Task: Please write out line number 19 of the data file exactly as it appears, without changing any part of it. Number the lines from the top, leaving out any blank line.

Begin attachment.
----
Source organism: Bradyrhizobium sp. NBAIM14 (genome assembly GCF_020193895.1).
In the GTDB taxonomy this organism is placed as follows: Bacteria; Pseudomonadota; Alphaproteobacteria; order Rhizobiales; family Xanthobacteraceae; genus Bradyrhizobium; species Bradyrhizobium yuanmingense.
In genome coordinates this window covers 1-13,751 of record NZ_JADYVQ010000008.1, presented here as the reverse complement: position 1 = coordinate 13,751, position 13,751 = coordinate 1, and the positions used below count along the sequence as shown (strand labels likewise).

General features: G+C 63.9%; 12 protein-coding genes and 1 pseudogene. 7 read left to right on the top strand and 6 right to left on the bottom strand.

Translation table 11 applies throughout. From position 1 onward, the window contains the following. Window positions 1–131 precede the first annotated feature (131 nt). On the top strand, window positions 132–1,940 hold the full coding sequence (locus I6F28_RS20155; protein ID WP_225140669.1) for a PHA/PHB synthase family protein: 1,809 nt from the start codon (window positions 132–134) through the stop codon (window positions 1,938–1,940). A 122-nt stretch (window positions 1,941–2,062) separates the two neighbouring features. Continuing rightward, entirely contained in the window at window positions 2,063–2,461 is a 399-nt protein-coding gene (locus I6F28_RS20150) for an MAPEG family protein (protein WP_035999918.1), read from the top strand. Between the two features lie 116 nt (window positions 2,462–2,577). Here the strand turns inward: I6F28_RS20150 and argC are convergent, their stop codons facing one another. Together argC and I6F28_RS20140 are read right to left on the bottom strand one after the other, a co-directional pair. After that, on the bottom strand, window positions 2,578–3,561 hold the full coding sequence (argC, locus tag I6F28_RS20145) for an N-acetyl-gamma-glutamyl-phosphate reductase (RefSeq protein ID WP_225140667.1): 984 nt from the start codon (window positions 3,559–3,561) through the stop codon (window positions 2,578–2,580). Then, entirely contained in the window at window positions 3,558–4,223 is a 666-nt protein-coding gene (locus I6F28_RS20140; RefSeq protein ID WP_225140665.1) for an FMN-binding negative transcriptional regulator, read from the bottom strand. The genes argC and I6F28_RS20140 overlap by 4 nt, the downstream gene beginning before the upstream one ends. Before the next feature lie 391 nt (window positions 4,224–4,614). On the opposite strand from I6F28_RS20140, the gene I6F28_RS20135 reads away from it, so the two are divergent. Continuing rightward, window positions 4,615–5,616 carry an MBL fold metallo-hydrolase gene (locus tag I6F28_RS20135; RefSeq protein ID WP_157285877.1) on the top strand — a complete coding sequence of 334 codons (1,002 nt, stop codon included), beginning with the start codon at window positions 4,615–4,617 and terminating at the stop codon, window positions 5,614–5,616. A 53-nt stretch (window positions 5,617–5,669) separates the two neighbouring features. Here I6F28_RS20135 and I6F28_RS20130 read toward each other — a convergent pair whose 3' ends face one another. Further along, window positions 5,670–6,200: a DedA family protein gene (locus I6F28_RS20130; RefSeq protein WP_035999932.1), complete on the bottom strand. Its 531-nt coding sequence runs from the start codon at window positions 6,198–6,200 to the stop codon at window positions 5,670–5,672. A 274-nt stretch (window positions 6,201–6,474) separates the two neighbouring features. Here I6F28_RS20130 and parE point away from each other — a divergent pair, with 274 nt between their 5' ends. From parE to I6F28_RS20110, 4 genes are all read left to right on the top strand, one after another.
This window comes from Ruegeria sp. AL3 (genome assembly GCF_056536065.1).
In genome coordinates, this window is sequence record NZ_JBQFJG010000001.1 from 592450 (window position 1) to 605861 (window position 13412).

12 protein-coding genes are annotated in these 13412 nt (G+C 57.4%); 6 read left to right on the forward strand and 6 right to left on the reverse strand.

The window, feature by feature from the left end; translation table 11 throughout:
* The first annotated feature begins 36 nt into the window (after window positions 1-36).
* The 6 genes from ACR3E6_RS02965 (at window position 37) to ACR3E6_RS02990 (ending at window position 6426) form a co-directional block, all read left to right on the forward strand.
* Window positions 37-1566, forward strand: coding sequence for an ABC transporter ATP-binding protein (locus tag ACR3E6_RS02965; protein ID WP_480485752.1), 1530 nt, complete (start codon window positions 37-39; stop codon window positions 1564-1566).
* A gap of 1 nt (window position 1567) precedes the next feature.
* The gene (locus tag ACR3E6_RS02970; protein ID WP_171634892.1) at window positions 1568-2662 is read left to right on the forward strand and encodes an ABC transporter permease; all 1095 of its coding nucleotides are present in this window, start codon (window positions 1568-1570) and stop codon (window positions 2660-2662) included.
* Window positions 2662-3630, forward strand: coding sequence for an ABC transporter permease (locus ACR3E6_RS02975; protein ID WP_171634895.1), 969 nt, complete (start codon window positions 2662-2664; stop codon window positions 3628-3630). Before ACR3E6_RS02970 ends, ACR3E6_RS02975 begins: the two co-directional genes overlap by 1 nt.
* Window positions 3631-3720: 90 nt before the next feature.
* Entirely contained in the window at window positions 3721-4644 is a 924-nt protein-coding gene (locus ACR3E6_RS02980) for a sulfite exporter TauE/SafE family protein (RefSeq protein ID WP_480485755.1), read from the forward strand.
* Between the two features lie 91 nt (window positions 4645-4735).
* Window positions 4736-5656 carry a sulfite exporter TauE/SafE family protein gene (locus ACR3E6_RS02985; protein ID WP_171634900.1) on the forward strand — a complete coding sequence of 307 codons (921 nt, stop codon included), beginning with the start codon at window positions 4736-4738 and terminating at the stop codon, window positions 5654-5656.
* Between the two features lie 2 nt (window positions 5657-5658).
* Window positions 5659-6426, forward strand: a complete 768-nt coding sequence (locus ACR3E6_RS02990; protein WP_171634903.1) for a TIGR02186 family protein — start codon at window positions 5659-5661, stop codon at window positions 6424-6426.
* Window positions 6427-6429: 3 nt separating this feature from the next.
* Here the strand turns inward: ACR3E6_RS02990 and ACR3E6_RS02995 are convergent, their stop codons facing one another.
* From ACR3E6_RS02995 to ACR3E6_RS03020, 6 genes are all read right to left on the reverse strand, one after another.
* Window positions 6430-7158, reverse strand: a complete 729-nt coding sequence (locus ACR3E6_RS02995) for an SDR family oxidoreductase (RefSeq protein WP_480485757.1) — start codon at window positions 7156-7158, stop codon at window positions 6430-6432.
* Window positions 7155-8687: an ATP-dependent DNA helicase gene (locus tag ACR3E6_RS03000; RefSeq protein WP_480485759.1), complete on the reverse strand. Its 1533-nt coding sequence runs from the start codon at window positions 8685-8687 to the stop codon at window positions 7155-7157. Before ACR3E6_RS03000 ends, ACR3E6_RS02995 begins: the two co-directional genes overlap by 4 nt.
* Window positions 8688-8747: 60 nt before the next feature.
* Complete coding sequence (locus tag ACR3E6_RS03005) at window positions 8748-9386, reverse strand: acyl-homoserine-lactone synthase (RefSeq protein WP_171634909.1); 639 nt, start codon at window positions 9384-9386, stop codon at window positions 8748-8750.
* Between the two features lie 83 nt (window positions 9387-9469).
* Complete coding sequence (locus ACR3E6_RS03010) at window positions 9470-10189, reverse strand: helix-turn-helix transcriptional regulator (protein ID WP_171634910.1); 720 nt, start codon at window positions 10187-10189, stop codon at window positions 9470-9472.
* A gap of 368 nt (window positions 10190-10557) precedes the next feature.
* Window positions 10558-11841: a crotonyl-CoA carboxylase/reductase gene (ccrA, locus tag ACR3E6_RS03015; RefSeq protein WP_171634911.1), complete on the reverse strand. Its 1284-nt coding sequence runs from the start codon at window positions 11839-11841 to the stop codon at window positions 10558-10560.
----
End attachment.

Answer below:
* Window positions 4736-5656 carry a sulfite exporter TauE/SafE family protein gene (locus ACR3E6_RS02985; protein ID WP_171634900.1) on the forward strand — a complete coding sequence of 307 codons (921 nt, stop codon included), beginning with the start codon at window positions 4736-4738 and terminating at the stop codon, window positions 5654-5656.